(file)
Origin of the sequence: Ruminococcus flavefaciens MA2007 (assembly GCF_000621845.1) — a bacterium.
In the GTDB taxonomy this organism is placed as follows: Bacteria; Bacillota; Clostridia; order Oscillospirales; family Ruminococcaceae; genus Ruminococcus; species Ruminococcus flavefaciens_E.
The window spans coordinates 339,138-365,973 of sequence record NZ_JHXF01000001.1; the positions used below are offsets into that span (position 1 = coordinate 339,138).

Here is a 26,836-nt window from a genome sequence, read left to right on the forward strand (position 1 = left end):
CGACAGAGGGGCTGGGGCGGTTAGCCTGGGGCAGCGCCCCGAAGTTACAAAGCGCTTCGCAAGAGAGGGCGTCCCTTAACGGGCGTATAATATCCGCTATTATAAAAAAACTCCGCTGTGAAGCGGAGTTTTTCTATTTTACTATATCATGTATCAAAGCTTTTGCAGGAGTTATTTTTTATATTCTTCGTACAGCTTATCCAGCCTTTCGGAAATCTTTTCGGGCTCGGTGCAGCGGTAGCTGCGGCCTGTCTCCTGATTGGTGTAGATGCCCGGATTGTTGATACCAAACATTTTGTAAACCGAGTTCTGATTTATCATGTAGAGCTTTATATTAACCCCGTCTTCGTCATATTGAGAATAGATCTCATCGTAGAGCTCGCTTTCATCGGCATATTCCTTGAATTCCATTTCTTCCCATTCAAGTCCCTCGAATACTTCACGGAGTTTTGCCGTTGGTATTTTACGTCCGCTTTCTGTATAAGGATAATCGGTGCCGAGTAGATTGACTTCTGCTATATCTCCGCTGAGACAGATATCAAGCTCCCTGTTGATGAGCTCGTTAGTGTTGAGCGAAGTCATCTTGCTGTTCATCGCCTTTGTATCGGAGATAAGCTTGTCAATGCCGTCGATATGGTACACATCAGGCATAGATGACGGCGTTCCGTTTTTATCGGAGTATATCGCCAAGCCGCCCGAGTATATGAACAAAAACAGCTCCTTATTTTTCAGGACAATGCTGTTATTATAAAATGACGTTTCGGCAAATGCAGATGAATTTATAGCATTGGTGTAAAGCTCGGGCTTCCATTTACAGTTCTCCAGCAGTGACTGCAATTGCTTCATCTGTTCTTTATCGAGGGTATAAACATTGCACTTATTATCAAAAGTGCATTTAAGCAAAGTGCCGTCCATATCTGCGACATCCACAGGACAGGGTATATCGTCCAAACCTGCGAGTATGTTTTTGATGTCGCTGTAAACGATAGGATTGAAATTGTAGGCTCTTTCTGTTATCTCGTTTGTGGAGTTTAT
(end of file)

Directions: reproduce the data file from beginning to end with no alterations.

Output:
Origin of the sequence: Ruminococcus flavefaciens MA2007 (assembly GCF_000621845.1) — a bacterium.
In the GTDB taxonomy this organism is placed as follows: Bacteria; Bacillota; Clostridia; order Oscillospirales; family Ruminococcaceae; genus Ruminococcus; species Ruminococcus flavefaciens_E.
The window spans coordinates 339,138-365,973 of sequence record NZ_JHXF01000001.1; the positions used below are offsets into that span (position 1 = coordinate 339,138).

Here is a 26,836-nt window from a genome sequence, read left to right on the forward strand (position 1 = left end):
CGACAGAGGGGCTGGGGCGGTTAGCCTGGGGCAGCGCCCCGAAGTTACAAAGCGCTTCGCAAGAGAGGGCGTCCCTTAACGGGCGTATAATATCCGCTATTATAAAAAAACTCCGCTGTGAAGCGGAGTTTTTCTATTTTACTATATCATGTATCAAAGCTTTTGCAGGAGTTATTTTTTATATTCTTCGTACAGCTTATCCAGCCTTTCGGAAATCTTTTCGGGCTCGGTGCAGCGGTAGCTGCGGCCTGTCTCCTGATTGGTGTAGATGCCCGGATTGTTGATACCAAACATTTTGTAAACCGAGTTCTGATTTATCATGTAGAGCTTTATATTAACCCCGTCTTCGTCATATTGAGAATAGATCTCATCGTAGAGCTCGCTTTCATCGGCATATTCCTTGAATTCCATTTCTTCCCATTCAAGTCCCTCGAATACTTCACGGAGTTTTGCCGTTGGTATTTTACGTCCGCTTTCTGTATAAGGATAATCGGTGCCGAGTAGATTGACTTCTGCTATATCTCCGCTGAGACAGATATCAAGCTCCCTGTTGATGAGCTCGTTAGTGTTGAGCGAAGTCATCTTGCTGTTCATCGCCTTTGTATCGGAGATAAGCTTGTCAATGCCGTCGATATGGTACACATCAGGCATAGATGACGGCGTTCCGTTTTTATCGGAGTATATCGCCAAGCCGCCCGAGTATATGAACAAAAACAGCTCCTTATTTTTCAGGACAATGCTGTTATTATAAAATGACGTTTCGGCAAATGCAGATGAATTTATAGCATTGGTGTAAAGCTCGGGCTTCCATTTACAGTTCTCCAGCAGTGACTGCAATTGCTTCATCTGTTCTTTATCGAGGGTATAAACATTGCACTTATTATCAAAAGTGCATTTAAGCAAAGTGCCGTCCATATCTGCGACATCCACAGGACAGGGTATATCGTCCAAACCTGCGAGTATGTTTTTGATGTCGCTGTAAACGATAGGATTGAAATTGTAGGCTCTTTCTGTTATCTCGTTTGTGGAGTTTAT